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mjwe1223

Help with planting in a drainage ditch. . .

mjwe1223
March 19, 2019

Both sides and the rear of my property are drainage ditches that converge at 36" drains at both rear corners. I have a fence on my property line and all three ditches are a few feet inside of the fence line. I'd like to do some landscaping along the fence (somewhat for privacy, mostly just to improve aesthetics) but I am not sure what I should or can plant in the drainage ditch. Currently it is all grass and, in heavy rains, the water stream can be up to 30" wide. It disappears within an hour of the rain stopping but the ground will remain pretty soft for a few more days with no rain. Any suggestions??


Comments (9)

  • NHBabs z4b-5a NH

    Where are you in the world, nearest large city and state or country? What grows in NH doesn’t grow in FL.

    Also it is helpful if you add your hardiness zone if in the US. You can look it up on the map on this website.

    https://planthardiness.ars.usda.gov/phzmweb/interactivemap.aspx

    Do you have room on the outside of the ditch? You likely aren’t allowed to plant much in the ditch since it is there to move storm water, and plants might cause puddles and mosquitoes, but either on the inside or outside where it won’t interfere with any but the largest volume would work if there is room.

    Do you care if the ditch is visible from your yard and home?

  • PRO
    Yardvaark

    I can't say what you're ALLOWED to plant. There's probably going to be no one checking UNLESS THERE COMES A PROBLEM. Best to employ common sense. Don't regrade and don't plant things that will block water flow. If the ditch is wide enough, you might could get away with a small tree or a shrub near the "banks" of the ditch. Don't plant such things right in the stream path. If you want to create privacy, you probably need to plant most such things along the inside of the ditch and let the ditch run behind, unseen.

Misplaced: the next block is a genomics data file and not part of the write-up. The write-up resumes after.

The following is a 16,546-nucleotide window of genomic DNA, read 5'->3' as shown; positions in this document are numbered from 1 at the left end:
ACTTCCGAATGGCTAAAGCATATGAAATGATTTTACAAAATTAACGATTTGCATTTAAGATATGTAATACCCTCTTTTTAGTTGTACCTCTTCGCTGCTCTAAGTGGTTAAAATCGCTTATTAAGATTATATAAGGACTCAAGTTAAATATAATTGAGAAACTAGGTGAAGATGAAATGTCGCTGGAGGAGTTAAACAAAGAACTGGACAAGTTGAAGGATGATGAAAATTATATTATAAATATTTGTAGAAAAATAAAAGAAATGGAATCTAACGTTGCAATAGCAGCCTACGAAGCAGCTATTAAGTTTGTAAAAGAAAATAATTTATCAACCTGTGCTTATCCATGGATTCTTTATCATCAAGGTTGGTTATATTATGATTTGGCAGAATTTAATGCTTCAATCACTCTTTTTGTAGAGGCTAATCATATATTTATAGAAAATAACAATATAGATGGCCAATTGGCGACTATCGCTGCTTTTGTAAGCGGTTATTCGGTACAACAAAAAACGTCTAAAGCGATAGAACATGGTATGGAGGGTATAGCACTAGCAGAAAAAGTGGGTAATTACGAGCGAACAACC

• Nancy R
    What you need is called a Rain Garden. Do some Googling on that.
  • mjwe1223
    Thanks for the feedback!!

    I live in a suburb of Chicago. I have an HOA, so whether I can plant in the ditch or not is a good point...I’ll have to look into that.

    I’m not concerned about being able to see the ditch. I’m more concerned about losing about 6-7’ of yard all the way around if I planted in front of it. I don’t think there is enough room to plant between the ditch and the fence; the fence is basically in the middle of the outer half of the ditch on the sides of my property. I didn’t plan on planting in the back, just the sides.
  • raee_gw zone 5b-6a Ohio

    (If your development will allow it) look for moisture tolerant plants. Blue flag, lobelia, bluebells, most prairie natives (flowers and grasses), daylilies come to mind. Think of natives you have seen in ditches or bordering local creeks and rivers..

  • kitasei

    Ditch lilies of course!

  • NHBabs z4b-5a NH

    It isn’t a question only of what will grow there or what the HOA will allow. It is a question of what will grow there and still allow the drainage to function as required. It was likely carefully graded to allow good drainage, and any digging around or planting in there will cause issues. So if s/he plants blue flag iris or ditch lilies AKA Hemerocallis fulva, they will spread and likely reduce the flow of water and also create pockets of trapped water that are ideal mosquito breeding grounds. Or the ditch will be undersized due to the additional volume of plant matter and slowed drainage, and so water will overflow onto the lawn. The same would apply for winterberry holly AKA.Ilex verticillata which suckers in my garden, but is a lovely wetland plant.

    I honestly would plant nothing IN the ditch regardless of what can be grown here because I wouldn’t want those types of issues. Either plant moisture tolerant vines that will climb the fence from the narrow strip on the far side of the ditch, or put in a border on the house side of the ditch that has large sweeps of a few types of moisture tolerant plants. Or just live with it as it is now which will be the easiest to care for.

  • cecily 7A

    Another vote for grass only in the swales: grass can be easily mown or weedwhacked but perennials would need to be weeded.

  • Nancy R
    No, you don't want to do anything that would interfere with the intended function of the ditch. Maybe plant something on the edges of it, depending on the HOA rules. I just found out that the Chicago Botanic Garden website currently has a lead story about rain gardens. There are many perennials and small shrubs you can choose from and you might look into serviceberries, which are attractive small trees.

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